Evaluation of Safety and Efficacy of Traditional Cree Medicinal Plants

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Title: Evaluation of Safety and Efficacy of Traditional Cree Medicinal Plants
Authors: Cieniak, Carolina
Date: 2014
Abstract: This thesis evaluated traditional medicines used by the Cree First Nation of Eeyou Istchee (James Bay Region, Quebec, Canada) for safety and efficacy in the context of Type 2 diabetes and Alzheimer’s disease. Drug metabolism and absorption were evaluated using whole cell in vitro models: human liver microsomes and Caco-2 permeability assays, respectively. It was found that the 17 medicinal plant extracts had an effect on the cytochrome P450-mediated metabolism of one co-administered conventional antidiabetic therapy, repaglinide, while having no effect on another, gliclazide. Furthermore, 11 of the extracts were tested for absorption and had no effect on either conventional therapy. One promising botanical, Sarracenia purpurea L. (Sarraceniaceae), was studied in detail. The phytochemistry of the traditional water preparation was compared to the more widely used ethanol extract. The concentrations of the 10 phenolic compounds present, as well as an active principle, the iridoid glycoside morroniside, were very similar between the two extracts, with generally slightly higher concentrations of phenolics in the ethanol extract as expected. However, two triterpenes, betulinic acid and ursolic acid, were 107 and 93 times more concentrated, respectively, in the ethanol extract compared to the water. Further analysis of safety of S. purpurea and morroniside was examined using Caco-2 cells, a model for first-pass metabolism, using 19K microarrays. Following 4- hour and/or 24-hour exposure to 100 μg/mL S. purpurea or 8.8 μg/mL morroniside, no transcript changes related to metabolism or drug transport were significantly altered, thus further supporting its role as a generally safe botanical. However, when S. purpurea was examined in an in vivo model of Alzheimer’s disease, the TgCRND8 (Tg) mice, it increased the frenetic behaviour observed in the Tg mice and further impaired learning and memory as examined by the Morris Water Maze. This impairment was associated with an increased level of the PC(O-16:0/2:0) lipid second messenger. Taken together, these results suggest both potential safety and limitations of using Cree traditional medicines when co-administered with pharmaceuticals. While in vitro studies also suggested potential safety of S. purpurea, it impaired Tg mice in vivo. Furthermore, Cree elders clearly understand the limitations to their traditional therapy as they warned us not to use this plant medicine in a “weakened state”.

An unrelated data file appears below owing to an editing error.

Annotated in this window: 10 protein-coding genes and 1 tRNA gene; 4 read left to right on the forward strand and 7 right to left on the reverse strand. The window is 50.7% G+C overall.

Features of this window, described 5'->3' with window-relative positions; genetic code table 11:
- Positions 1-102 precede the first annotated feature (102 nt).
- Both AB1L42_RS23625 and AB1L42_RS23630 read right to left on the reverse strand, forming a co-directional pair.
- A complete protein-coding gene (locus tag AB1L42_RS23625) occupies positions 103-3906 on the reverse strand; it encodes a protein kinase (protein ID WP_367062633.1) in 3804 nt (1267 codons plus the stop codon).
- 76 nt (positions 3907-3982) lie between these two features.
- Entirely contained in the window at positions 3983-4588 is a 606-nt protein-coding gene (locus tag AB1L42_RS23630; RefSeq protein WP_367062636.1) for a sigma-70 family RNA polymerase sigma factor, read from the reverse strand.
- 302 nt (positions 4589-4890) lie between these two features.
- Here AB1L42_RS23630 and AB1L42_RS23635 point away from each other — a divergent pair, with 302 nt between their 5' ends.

URL: http://hdl.handle.net/10393/30390
http://dx.doi.org/10.20381/ruor-5447
CollectionThèses, 2011 - // Theses, 2011 -
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